The results are good news for a group of patients whose need to quit smoking is especially pressing, researchers said.
"We know continued smoking after a heart attack greatly increases the risk of a recurrent heart attack, (but) the ability of patients to quit smoking cold turkey is pretty low in general," said Dr. Kevin Woolf, a cardiologist at Hillsboro Cardiology in Oregon, who led the study.
Anti-smoking medications, such as the nicotine patch, gum, inhalers and lozenges, can double the chances that would-be quitters will actually kick the habit, said Woolf.
But, he added, there has been a theoretical concern that nicotine replacement might come with its own hazards for heart patients.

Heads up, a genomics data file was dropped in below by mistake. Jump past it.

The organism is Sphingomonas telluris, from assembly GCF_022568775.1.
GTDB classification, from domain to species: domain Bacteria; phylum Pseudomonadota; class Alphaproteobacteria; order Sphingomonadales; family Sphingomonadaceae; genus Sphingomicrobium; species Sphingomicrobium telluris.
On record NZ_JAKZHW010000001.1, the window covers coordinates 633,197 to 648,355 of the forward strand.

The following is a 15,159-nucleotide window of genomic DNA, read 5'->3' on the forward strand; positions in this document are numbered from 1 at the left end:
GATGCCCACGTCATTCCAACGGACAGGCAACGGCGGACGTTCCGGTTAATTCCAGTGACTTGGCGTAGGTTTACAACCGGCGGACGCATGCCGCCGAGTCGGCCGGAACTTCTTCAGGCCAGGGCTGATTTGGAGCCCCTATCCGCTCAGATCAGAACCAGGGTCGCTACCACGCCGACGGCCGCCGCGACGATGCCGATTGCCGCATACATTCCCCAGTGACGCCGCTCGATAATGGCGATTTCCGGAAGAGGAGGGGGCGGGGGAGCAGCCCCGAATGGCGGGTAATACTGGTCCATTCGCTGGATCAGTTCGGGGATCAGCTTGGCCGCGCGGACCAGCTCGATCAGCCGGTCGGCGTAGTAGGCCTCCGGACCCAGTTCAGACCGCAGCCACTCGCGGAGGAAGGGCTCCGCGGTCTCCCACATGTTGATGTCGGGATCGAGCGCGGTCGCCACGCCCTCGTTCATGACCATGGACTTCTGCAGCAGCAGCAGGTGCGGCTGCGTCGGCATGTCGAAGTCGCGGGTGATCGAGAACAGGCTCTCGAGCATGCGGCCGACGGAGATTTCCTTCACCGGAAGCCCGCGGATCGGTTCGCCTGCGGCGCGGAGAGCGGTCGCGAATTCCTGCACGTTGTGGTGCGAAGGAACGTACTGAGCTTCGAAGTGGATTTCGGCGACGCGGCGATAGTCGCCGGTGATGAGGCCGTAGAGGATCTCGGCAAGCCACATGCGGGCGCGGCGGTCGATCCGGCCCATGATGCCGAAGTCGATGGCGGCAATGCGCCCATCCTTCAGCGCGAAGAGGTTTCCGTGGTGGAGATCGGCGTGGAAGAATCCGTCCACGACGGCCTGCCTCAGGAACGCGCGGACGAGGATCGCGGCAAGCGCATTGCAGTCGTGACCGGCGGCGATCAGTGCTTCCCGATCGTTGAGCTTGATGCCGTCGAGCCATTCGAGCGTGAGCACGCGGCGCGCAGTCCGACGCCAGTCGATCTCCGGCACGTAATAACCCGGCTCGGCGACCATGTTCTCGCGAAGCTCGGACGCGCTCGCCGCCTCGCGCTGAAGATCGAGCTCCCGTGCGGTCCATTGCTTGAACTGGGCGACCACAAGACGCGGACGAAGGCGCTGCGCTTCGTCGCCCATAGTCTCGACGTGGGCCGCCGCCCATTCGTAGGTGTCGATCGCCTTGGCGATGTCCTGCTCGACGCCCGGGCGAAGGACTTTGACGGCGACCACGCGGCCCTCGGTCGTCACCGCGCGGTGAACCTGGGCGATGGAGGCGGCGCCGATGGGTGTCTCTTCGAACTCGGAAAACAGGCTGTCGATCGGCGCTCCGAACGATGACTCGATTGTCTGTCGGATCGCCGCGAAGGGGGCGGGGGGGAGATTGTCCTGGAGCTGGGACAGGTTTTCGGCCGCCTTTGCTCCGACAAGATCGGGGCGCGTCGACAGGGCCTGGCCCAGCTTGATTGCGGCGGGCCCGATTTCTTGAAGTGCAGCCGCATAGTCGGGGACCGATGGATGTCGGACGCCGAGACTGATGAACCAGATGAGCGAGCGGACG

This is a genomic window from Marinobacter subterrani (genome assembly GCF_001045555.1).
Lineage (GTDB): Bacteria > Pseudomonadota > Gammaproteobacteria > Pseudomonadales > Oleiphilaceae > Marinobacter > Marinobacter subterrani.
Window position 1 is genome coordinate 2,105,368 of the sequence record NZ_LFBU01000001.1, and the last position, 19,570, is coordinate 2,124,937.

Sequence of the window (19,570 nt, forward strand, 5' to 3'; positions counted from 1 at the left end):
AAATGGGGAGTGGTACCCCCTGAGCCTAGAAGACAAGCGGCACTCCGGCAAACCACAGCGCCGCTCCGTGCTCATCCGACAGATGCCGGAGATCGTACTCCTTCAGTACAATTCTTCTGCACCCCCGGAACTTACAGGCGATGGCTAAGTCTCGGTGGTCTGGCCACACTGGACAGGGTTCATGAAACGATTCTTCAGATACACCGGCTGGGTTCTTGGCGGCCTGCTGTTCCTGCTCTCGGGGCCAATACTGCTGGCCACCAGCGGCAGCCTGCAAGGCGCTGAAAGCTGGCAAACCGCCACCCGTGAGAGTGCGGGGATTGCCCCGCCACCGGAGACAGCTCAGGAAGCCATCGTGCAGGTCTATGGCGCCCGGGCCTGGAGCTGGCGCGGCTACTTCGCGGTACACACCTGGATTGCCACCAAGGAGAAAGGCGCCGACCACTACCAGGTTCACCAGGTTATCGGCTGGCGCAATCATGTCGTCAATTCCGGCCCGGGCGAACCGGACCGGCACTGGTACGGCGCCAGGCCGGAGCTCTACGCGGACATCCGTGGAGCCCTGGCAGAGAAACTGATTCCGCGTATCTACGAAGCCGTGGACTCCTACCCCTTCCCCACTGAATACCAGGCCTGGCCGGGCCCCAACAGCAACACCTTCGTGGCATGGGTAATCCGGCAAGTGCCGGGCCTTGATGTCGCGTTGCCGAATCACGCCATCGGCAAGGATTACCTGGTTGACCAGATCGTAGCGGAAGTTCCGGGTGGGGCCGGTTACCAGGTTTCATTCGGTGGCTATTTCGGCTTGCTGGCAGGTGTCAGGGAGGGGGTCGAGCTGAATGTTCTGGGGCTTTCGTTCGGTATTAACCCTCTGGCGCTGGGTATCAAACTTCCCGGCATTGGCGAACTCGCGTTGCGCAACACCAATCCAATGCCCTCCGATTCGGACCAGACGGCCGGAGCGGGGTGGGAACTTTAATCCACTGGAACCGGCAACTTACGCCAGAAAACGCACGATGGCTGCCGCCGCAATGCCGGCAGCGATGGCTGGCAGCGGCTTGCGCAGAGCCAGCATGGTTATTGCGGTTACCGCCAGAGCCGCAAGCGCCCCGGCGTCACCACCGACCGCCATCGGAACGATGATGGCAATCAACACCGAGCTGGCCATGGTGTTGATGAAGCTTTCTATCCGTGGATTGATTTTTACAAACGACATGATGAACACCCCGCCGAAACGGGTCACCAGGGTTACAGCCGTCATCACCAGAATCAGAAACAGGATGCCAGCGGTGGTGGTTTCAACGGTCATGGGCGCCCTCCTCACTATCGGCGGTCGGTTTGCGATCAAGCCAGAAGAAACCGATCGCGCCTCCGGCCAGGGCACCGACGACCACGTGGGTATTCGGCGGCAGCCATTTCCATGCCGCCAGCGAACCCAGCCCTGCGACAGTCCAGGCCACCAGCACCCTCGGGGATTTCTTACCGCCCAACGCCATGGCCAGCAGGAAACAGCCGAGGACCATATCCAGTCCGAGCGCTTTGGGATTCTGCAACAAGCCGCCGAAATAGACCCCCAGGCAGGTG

"We know that nicotine causes constriction of the arteries, which on paper could potentially harm patients with arteries in the heart that were already somewhat blocked," Woolf told Reuters Health.
To see whether nicotine replacement therapies do cause harm, Woolf and his colleagues collected medical information on 663 smokers discharged from the hospital after having acute coronary syndrome - which includes a heart attack or feeling chest pain without exercising, a condition called unstable angina.
Doctors prescribed a nicotine replacement product, in most cases the patch, to 184 of the patients.
After one year, the patients who received a prescription fared about as well as those who didn't.
Woolf and his colleagues report in the American Journal of Cardiology that 29 percent of the people in the nicotine group and 31 percent of the people in the other group died or experienced another major heart problem within a year of leaving the hospital.
"This study adds support to safely using this medication after an acute coronary syndrome," Woolf said.